The Miami Heat still owes a bundle of cash to a bunch of veterans. How it breaks down - Brotalnia

The Miami Heat still owes a bundle of cash to a bunch of veterans. How it breaks down

With the Heat standing well above next season’s projected $101 million salary cap, here’s a look at the remaining contractual commitments to players under contract through at least next season and potentially beyond:

Hassan Whiteside: Due

With the Heat standing well above next season’s projected $101 million salary cap, here’s a look at the remaining contractual commitments to players under contract through at least next season and potentially beyond:

Hassan Whiteside: Due $24.4 million next season and a player option for $27.1 million in 2019-20.

Goran Dragic: Due $18.1 million next season, with a $19.2 million player option for 2019-20.

Josh Richardson: Due $9.4 million, $10.1 million, $10.9 million, $11.6 million each of the next four seasons.

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James Johnson: Due $14.4 million and $15.1 million in the next two seasons, with a $15.8 million player option in 2020-21.

Dion Waiters: Due $12.7 million, $13.3 million and $13.9 million the next three seasons.

Kelly Olynyk: Due $11.1 million and $11.7 million the next two seasons, with a $12.2 player option for 2020-21.

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Dwyane Wade discusses Hassan Whiteside’s performance and his scuffle with Justin Anderson after the Miami Heat’s Game 3 loss to the Philadelphia 76ers on April 19, 2018. David Santiago

Tyler Johnson: Due $19.2 million each of the next two seasons.

Justise Winslow: Due $3.4 million and $4.7 million the next two seasons.

Bam Adebayo: Due $2.9 million, $3.5 million and $5.1 million in the next three seasons, provided Heat picks up player option in the last of those three years. Heat also can maintain his rights if it exercises a $7.1 million option in 2021-22.

Rodney McGruder: Due non-guaranteed $1.54 million next season.

Jordan Mickey: Has a $1.6 million team option for next season.

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RICHARDSON’S END

Richardson’s first-half time playing time in Game 5 was limited to 1:33 because of foul trouble. But his second half playing time was limited to 5:49 primarily because he was hampered by a sprained AC joint in his left shoulder.

“It was tough,” he said. “Every time I would do something, it was popping. Every time I would make contact with someone and try to move it quickly, it was popping. It was very uncomfortable.”

Richardson said he and Erik Spoelstra discussed the possibility of him not returning to the game in the later stages of the third quarter and fourth because of the shoulder.

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Miami Heat’s Erik Spoelstra talks about Josh Richardson’s versatility and his improvement since last year on March 14, 2018. Manny Navarro[email protected]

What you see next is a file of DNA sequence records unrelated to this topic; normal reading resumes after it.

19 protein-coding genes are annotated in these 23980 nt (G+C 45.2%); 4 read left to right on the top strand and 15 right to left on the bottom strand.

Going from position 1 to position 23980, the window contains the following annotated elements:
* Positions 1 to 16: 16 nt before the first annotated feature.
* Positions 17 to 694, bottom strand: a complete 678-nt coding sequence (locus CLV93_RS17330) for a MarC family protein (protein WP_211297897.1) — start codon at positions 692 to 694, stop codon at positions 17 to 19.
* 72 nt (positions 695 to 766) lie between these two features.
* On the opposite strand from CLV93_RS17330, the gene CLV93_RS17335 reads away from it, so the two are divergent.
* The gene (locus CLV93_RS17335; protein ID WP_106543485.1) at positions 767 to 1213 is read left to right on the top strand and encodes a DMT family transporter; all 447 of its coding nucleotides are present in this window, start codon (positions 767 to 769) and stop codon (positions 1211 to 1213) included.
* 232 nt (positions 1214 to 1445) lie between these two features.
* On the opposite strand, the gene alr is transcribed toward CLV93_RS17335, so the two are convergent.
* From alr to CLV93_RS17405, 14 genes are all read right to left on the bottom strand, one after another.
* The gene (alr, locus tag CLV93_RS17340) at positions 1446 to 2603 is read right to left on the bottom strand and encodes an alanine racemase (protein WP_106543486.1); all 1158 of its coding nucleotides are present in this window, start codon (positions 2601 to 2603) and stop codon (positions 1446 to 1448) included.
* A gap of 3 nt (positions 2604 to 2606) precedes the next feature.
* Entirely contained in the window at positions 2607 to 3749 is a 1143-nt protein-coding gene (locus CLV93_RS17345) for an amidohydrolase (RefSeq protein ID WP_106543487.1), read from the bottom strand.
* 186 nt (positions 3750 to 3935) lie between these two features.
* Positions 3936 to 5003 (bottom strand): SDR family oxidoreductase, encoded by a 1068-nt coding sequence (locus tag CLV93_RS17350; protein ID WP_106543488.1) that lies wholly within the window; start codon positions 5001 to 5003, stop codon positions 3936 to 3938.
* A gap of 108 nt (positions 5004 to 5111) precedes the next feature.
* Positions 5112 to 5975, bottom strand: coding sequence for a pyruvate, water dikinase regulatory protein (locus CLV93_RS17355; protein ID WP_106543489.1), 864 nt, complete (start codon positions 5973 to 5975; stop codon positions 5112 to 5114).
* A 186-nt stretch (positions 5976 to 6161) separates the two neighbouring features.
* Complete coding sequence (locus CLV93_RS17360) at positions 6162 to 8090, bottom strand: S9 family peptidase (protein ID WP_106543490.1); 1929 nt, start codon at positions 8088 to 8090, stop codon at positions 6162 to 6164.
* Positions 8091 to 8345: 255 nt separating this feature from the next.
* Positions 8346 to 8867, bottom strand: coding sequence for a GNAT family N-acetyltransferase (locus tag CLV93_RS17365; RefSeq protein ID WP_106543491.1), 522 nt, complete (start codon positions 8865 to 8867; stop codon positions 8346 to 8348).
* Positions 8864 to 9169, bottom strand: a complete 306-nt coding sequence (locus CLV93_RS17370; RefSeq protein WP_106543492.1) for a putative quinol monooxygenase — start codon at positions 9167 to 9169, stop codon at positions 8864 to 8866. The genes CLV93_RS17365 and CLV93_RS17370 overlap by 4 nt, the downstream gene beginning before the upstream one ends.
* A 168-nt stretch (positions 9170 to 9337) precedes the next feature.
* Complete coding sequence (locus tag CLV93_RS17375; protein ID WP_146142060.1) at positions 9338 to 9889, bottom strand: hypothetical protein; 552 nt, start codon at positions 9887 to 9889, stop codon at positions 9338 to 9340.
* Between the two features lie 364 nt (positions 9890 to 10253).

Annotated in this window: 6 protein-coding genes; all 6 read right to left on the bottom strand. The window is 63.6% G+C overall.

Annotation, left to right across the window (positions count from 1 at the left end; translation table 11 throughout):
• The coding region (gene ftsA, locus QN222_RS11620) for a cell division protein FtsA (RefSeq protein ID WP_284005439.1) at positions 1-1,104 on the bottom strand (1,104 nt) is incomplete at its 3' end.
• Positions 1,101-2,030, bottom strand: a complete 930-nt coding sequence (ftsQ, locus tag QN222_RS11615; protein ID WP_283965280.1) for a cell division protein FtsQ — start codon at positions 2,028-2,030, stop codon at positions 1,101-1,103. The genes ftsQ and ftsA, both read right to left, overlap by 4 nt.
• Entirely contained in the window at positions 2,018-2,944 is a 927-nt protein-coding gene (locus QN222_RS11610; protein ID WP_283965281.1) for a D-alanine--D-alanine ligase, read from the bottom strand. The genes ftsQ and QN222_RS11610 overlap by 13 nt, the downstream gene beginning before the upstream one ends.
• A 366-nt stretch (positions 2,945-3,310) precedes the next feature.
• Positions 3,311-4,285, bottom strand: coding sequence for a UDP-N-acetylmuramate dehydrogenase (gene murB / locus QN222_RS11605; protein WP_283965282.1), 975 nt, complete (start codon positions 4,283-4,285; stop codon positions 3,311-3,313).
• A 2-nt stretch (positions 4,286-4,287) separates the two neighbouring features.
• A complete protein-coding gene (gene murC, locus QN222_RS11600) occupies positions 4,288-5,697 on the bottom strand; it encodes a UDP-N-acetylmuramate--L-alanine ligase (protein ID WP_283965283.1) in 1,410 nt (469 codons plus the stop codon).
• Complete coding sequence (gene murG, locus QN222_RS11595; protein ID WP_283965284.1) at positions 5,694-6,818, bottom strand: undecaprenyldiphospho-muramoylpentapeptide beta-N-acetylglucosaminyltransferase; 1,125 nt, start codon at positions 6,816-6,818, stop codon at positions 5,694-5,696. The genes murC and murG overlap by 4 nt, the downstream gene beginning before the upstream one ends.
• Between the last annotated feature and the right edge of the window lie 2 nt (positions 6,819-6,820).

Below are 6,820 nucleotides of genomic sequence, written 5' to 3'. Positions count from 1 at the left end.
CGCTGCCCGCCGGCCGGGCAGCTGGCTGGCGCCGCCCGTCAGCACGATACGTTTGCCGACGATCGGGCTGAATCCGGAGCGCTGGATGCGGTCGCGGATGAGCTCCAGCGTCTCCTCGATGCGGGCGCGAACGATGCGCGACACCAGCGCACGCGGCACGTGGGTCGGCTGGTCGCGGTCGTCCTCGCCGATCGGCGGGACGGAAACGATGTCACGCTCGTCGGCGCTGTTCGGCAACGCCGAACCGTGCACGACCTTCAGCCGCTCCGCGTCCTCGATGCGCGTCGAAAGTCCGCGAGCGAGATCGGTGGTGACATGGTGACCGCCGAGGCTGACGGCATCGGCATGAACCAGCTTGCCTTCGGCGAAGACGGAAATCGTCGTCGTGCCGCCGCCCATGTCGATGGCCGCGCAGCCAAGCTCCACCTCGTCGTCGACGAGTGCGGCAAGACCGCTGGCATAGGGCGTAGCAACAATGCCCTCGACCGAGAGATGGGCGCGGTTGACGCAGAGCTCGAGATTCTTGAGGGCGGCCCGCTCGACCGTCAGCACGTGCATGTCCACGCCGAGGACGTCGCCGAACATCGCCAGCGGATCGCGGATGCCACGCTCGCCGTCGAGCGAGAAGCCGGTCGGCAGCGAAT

“They kind of kept asking me in the third quarter, fourth quarter,” Richardson said. “They asked me twice. I said it hurts, it keeps popping. But if I need to go back in, I will do it. I didn’t have a problem going back in. But they didn’t think it was best for me to go back. It’s fine.”

So why did he attempt to play in the game at all? “I feel like if I can walk, I will try to play. I could not go out there and not give it a go.”

Richardson missed his only shot and had no points or rebounds but one block in Game 5.

Speaking of his season overall, he said: “I’m proud of how I played this year. I improved in a lot of different ways. I’m glad I was able to stay healthy as long as I was.”

ADEBAYO PLAN

In the wake of Tuesday’s loss, center Bam Abebayo vowed to improve after a promising rookie season.

“The summer is all about working,” he said. “So this summer I’m just going to get in the gym. I’m going to be prepared even more than this year.”

Offensively, he will continue to work on his “post game every day and jump shots.”

So is he a center or power forward?

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Miami Heat’s Bam Adebayo talks about playing alongside Hassan Whiteside on Feb. 6, 2018. Manny Navarro[email protected]

“Man, I’m a basketball player, pretty much,” he said. “I just go out there and do what I got to do with this team. Whatever Coach needs me to do, I do.”

▪ Philadelphia outscored Miami by an average of 15.6 points in the second half of the five games.

“Each one of the games, except for Game 2, they stepped up their defense in the fourth quarter and it was tough for us to generate good, clean offense or at least get the ball to where we want it to go and execute with some level of coherency,” Spoelstra said. “But you have to credit them. They have very good length and a good system. They’re well-coached, well-drilled and have a big in the paint that can fill in the gaps in a lot of different areas.”

▪ Though there were several mini-altercations during the series (never any punches), the Heat was gracious in the postgame aftermath, staying on the court to congratulate Sixers players.

“This league is a fraternity,” James Johnson said. “We’re going to see them guys in summer time. I’m sure a lot of them are going to come to Miami and hang out. It’s never personal, it’s always business. After the job is done regardless of whether they won or we won you got to hug it up and respect your opponents.”

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